) -- The Santa Claus rally took a bit of a breather, but don't put Wall Street on the naughty list just yet.

In the past, on average, stocks have tended to rise in each session of the period stretching from the five trading days before the New Year's Day holiday through the two after, as

mentioned yesterday

, rising more than 75% of the time overall since 1969 with the average cumulative return a smart 1.6%.


Dow Jones Industrial Average

only lost a few points though, so there's really nothing to get too excited about. The blue-chip index was probably due for a bit of a breather after rising more than 500 points in the previous four sessions. It's now up 6.2% for 2011, far outpacing the

S&P 500

, which is basically flat on a price basis, and the

Nasdaq Composite

, which is down about 1%.

The secret to the Dow's success in 2011? Big Macs, Big Blue, and big pharma were a


part of it, offsetting a sharp decline for the nation's biggest bank.

Through Tuesday's close,


(MCD) - Get Report

was the Dow's best performer, rising 31%, followed by


(IBM) - Get Report

, gaining 26%;


(PFE) - Get Report

, up 24.3%;

Home Depot

(HD) - Get Report

, advancing 20.4%; and

Kraft Foods


, tacking on 19.6%.

The worst performers among the blue chips this year, according to data compiled by

Dow Jones Indexes

, are

Bank of America

(BAC) - Get Report

, down 58.9%;


(AA) - Get Report

, off 42.9%;


(HPQ) - Get Report

, losing 39%; and

JPMorgan Chase

(JPM) - Get Report

, sinking 22.1%; and

Cisco Systems

(CSCO) - Get Report

, coughing up 8.2%.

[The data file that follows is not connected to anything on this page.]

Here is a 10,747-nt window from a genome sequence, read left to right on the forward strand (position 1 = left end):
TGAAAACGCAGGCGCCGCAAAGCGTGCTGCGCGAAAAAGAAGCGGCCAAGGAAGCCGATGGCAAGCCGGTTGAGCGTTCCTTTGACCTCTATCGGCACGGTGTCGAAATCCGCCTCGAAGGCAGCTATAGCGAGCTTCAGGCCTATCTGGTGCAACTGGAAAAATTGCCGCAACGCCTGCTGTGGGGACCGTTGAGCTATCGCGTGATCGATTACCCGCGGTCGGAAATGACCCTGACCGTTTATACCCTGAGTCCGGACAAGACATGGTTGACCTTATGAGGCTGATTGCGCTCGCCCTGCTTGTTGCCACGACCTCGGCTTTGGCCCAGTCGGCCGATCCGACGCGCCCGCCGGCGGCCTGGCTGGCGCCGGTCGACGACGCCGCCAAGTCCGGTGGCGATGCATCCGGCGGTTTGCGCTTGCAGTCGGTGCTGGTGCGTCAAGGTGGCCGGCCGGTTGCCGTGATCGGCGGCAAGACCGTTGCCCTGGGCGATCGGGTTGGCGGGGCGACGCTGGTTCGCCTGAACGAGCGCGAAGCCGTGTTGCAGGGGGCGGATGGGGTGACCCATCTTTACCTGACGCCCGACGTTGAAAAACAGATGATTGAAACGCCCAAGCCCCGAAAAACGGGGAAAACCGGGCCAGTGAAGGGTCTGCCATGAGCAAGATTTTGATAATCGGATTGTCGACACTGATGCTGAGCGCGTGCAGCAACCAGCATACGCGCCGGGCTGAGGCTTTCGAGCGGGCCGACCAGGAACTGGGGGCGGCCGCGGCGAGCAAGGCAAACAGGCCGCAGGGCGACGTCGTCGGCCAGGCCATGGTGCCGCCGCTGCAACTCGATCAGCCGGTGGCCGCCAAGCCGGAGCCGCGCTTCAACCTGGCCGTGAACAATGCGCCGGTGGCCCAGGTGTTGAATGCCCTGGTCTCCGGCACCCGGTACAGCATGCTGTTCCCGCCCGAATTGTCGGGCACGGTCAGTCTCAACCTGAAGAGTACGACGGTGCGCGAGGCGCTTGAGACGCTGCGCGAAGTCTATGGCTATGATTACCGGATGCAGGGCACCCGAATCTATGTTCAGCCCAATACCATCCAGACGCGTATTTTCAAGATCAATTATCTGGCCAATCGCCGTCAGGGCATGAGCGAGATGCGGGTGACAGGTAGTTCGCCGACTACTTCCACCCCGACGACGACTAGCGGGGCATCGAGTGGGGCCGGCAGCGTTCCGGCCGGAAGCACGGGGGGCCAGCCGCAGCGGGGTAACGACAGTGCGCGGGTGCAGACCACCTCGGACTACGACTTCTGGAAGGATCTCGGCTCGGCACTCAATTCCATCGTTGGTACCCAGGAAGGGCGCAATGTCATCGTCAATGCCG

Who says big-caps can't be volatile too?

As for Wednesday, the scheduled news is once again very, very light. A goodly amount of digital ink will be split over news that eurozone banks are making plenty of use of the European Central Bank's largesse as the latest reports says a

record 452 billion euros

took residence in the ECB's overnight deposite facility.

Dennis Gartman, for one, isn't worried as he believes it's only natural the banks would take advantage of the deal the ECB has offered them with last week's long-term refinancing operation. He pokes fun at the idea that this somehow suddenly reveals problems in Europe, saying essentially that that horse has been out of the barn for a while now.

"We suspect instead that the banks acted properly and as any entity or even individuals would act if given a huge new line of credit that if used properly would insure material 'carry' profits over time: the banks drew down what they could, fearful that the doors that had been opened might close all to quickly and they wished to make certain they'd take all that was available to them," he said in written commentary early Wednesday.

"Over time they will deploy these funds put at the disposal, but in the interim and until such time as they buy the sovereign debts they wish to buy or make loans they wish to make they are 'parking' those funds given to them by the ECB with the ECB. We'd do precisely the same thing; so too would you; so too would anyone," Gartman continued.

Meantime, the markets should get an early boost from news that

Italy pulled off a successful auction of six-month bills, selling 9 billion euros worth at a yield of 3.25%

, according to media reports.

Wednesday's session should be an interesting one for

Sears Holdings


again as well. The stock closed near the lows of the session on Tuesday following its plethora of bad news, including store closures, weak holiday same-store sales, and a bevy of big fat charges to boot.

The signs don't seem to be pointing to any kind of dead-cat bounce for the struggling retailer, but it's only a matter of time until some ambitious analyst makes the case.


Written by Michael Baron in New York.

>To contact the writer of this article, click here:

Michael Baron


>To submit a news tip, send an email to:

Disclosure: TheStreet's editorial policy prohibits staff editors, reporters and analysts from holding positions in any individual stocks.